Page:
“Tuition for intersession courses is the same as full term courses for each individual student,” said Yolanda Pacheco, associate director of Academic Advisement and Job Connection Services.

Intersession will be from Dec.29, 2014 to Jan.18, 2015, she said.

Intersession is a term in between regular semesters in which select classes are offered in a condensed format, she said.

It provides students with the opportunity to shorten their time to graduation, she said.

“The majority of intersession courses are only offered as 100 percent online or as a blended course,” Pacheco said.

There are some courses that are offered in person, according to, these courses are offered in the Main, Montoya, and Rio Rancho campuses.

Most intersession courses are two weeks, but it varies and depends on the credit hours of the course, Pacheco said.

The schedule of classes at will show exact dates, she said.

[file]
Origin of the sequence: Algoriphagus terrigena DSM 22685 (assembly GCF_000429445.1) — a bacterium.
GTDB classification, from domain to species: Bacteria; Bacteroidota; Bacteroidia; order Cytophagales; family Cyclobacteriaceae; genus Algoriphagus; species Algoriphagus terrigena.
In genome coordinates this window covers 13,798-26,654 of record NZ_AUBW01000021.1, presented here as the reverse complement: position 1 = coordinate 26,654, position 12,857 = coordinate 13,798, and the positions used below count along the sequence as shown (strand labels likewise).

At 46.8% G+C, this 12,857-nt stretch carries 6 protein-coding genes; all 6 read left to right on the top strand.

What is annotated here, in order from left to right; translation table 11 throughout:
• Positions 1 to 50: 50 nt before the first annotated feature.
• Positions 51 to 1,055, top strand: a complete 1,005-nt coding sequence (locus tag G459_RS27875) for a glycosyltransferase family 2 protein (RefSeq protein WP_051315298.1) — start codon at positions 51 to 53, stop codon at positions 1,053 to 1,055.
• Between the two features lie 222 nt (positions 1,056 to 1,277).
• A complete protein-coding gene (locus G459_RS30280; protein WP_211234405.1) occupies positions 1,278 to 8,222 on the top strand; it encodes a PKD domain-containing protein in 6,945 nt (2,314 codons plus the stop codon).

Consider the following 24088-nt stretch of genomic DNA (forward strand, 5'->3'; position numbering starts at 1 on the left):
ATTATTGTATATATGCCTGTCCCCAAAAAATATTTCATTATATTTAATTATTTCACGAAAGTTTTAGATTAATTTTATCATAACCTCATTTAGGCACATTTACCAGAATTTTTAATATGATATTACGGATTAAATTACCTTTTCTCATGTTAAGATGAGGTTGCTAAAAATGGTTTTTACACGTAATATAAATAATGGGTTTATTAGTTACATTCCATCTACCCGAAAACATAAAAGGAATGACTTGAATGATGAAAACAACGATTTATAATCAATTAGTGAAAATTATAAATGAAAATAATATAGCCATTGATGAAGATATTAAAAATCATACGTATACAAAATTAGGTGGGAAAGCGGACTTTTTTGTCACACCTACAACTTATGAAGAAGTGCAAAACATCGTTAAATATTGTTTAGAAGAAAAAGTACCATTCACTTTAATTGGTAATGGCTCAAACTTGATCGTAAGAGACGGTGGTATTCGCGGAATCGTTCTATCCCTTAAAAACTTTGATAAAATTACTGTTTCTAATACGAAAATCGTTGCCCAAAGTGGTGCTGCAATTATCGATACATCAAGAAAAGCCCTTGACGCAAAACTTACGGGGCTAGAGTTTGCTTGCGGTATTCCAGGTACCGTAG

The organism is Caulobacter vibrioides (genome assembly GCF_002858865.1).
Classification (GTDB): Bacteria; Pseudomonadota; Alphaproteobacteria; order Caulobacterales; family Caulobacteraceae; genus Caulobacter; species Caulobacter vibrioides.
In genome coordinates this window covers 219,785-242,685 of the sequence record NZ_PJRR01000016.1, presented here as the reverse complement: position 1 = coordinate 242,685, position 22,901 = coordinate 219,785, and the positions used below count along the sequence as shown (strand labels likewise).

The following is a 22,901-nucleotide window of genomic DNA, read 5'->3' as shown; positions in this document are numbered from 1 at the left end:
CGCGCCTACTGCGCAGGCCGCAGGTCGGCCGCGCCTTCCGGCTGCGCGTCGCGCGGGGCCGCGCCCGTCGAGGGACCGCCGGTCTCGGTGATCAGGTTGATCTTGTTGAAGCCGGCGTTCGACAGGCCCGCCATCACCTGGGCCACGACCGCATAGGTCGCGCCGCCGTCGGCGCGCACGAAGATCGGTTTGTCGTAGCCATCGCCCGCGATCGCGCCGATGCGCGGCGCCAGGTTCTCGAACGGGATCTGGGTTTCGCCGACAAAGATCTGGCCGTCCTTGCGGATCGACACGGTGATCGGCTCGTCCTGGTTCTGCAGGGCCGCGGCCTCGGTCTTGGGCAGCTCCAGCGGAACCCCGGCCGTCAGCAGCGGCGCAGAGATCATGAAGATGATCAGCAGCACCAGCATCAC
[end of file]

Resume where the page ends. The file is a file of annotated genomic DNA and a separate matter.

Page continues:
Courses are currently listed for the dates Dec.29 to Jan.18, Jan. 5 to Jan.11, Jan.5 to Jan. 18, and Jan. 12 to Jan. 18, according to, meaning that courses are 3-weeks, 2-weeks, or 1-week long.

“I think it’s a good idea because a lot of students might just need that one class to graduate so they just take it during that term and they’re done,” said Lucy Santos, Early Childhood Multicultural Education major.

Students who do not want to spend three or four months on a class can also take it during intersession and get it out of the way, she said.

In person classes are only offered at some campuses, which can be an inconvenience, she said.